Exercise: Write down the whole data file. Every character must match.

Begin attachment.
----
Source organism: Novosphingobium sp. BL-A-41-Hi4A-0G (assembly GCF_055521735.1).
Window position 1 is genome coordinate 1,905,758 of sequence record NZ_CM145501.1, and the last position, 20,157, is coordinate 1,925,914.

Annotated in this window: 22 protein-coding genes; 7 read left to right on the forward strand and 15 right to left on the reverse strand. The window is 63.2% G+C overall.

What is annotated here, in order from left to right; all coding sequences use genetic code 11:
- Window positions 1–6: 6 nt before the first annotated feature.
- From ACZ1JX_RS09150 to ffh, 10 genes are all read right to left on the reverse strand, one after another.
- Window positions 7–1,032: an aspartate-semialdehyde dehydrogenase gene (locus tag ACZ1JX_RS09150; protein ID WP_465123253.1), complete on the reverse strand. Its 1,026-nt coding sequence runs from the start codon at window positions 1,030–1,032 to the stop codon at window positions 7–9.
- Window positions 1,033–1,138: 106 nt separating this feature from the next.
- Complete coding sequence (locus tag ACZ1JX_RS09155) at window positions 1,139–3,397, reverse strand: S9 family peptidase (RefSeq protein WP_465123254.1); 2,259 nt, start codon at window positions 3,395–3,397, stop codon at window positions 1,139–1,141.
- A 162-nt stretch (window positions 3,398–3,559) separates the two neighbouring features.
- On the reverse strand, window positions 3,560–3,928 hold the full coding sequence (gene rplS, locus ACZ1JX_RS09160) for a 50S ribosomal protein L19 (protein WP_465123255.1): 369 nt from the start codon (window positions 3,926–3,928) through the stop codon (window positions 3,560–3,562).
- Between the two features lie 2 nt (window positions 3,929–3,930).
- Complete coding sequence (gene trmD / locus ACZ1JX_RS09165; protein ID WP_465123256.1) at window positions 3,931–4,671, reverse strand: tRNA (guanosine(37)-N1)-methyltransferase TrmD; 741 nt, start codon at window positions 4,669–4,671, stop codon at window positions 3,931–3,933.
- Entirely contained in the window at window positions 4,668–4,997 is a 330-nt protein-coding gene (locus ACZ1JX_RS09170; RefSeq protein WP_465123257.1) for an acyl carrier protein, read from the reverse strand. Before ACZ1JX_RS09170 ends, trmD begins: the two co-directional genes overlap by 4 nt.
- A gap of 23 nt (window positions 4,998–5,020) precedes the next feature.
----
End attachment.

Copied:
Source organism: Novosphingobium sp. BL-A-41-Hi4A-0G (assembly GCF_055521735.1).
Window position 1 is genome coordinate 1,905,758 of sequence record NZ_CM145501.1, and the last position, 20,157, is coordinate 1,925,914.

Annotated in this window: 22 protein-coding genes; 7 read left to right on the forward strand and 15 right to left on the reverse strand. The window is 63.2% G+C overall.

What is annotated here, in order from left to right; all coding sequences use genetic code 11:
- Window positions 1–6: 6 nt before the first annotated feature.
- From ACZ1JX_RS09150 to ffh, 10 genes are all read right to left on the reverse strand, one after another.
- Window positions 7–1,032: an aspartate-semialdehyde dehydrogenase gene (locus tag ACZ1JX_RS09150; protein ID WP_465123253.1), complete on the reverse strand. Its 1,026-nt coding sequence runs from the start codon at window positions 1,030–1,032 to the stop codon at window positions 7–9.
- Window positions 1,033–1,138: 106 nt separating this feature from the next.
- Complete coding sequence (locus tag ACZ1JX_RS09155) at window positions 1,139–3,397, reverse strand: S9 family peptidase (RefSeq protein WP_465123254.1); 2,259 nt, start codon at window positions 3,395–3,397, stop codon at window positions 1,139–1,141.
- A 162-nt stretch (window positions 3,398–3,559) separates the two neighbouring features.
- On the reverse strand, window positions 3,560–3,928 hold the full coding sequence (gene rplS, locus ACZ1JX_RS09160) for a 50S ribosomal protein L19 (protein WP_465123255.1): 369 nt from the start codon (window positions 3,926–3,928) through the stop codon (window positions 3,560–3,562).
- Between the two features lie 2 nt (window positions 3,929–3,930).
- Complete coding sequence (gene trmD / locus ACZ1JX_RS09165; protein ID WP_465123256.1) at window positions 3,931–4,671, reverse strand: tRNA (guanosine(37)-N1)-methyltransferase TrmD; 741 nt, start codon at window positions 4,669–4,671, stop codon at window positions 3,931–3,933.
- Entirely contained in the window at window positions 4,668–4,997 is a 330-nt protein-coding gene (locus ACZ1JX_RS09170; RefSeq protein WP_465123257.1) for an acyl carrier protein, read from the reverse strand. Before ACZ1JX_RS09170 ends, trmD begins: the two co-directional genes overlap by 4 nt.
- A gap of 23 nt (window positions 4,998–5,020) precedes the next feature.